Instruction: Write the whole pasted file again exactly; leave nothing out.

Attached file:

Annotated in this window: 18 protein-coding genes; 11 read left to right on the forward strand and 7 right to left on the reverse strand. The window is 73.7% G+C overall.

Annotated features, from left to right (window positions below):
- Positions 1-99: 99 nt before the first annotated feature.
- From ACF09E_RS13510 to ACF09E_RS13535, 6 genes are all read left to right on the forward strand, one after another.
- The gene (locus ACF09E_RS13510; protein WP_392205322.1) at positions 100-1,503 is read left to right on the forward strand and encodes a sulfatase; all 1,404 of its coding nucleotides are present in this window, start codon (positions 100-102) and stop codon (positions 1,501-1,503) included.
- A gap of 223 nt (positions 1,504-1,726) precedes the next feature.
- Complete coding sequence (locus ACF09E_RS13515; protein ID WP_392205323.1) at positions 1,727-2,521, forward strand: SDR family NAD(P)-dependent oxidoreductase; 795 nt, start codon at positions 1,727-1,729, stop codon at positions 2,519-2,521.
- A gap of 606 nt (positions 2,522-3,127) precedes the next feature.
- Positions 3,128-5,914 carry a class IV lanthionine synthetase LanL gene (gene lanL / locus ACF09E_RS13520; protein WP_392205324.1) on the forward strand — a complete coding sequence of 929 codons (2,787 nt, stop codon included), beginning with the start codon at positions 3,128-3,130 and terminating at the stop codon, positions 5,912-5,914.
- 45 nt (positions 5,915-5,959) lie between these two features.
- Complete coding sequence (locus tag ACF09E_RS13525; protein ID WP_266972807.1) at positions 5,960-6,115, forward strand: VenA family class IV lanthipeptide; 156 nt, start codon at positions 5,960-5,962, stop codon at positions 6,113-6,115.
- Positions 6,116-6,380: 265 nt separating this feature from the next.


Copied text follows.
Annotated in this window: 18 protein-coding genes; 11 read left to right on the forward strand and 7 right to left on the reverse strand. The window is 73.7% G+C overall.

Annotated features, from left to right (window positions below):
- Positions 1-99: 99 nt before the first annotated feature.
- From ACF09E_RS13510 to ACF09E_RS13535, 6 genes are all read left to right on the forward strand, one after another.
- The gene (locus ACF09E_RS13510; protein WP_392205322.1) at positions 100-1,503 is read left to right on the forward strand and encodes a sulfatase; all 1,404 of its coding nucleotides are present in this window, start codon (positions 100-102) and stop codon (positions 1,501-1,503) included.
- A gap of 223 nt (positions 1,504-1,726) precedes the next feature.
- Complete coding sequence (locus ACF09E_RS13515; protein ID WP_392205323.1) at positions 1,727-2,521, forward strand: SDR family NAD(P)-dependent oxidoreductase; 795 nt, start codon at positions 1,727-1,729, stop codon at positions 2,519-2,521.
- A gap of 606 nt (positions 2,522-3,127) precedes the next feature.
- Positions 3,128-5,914 carry a class IV lanthionine synthetase LanL gene (gene lanL / locus ACF09E_RS13520; protein WP_392205324.1) on the forward strand — a complete coding sequence of 929 codons (2,787 nt, stop codon included), beginning with the start codon at positions 3,128-3,130 and terminating at the stop codon, positions 5,912-5,914.
- 45 nt (positions 5,915-5,959) lie between these two features.
- Complete coding sequence (locus tag ACF09E_RS13525; protein ID WP_266972807.1) at positions 5,960-6,115, forward strand: VenA family class IV lanthipeptide; 156 nt, start codon at positions 5,960-5,962, stop codon at positions 6,113-6,115.
- Positions 6,116-6,380: 265 nt separating this feature from the next.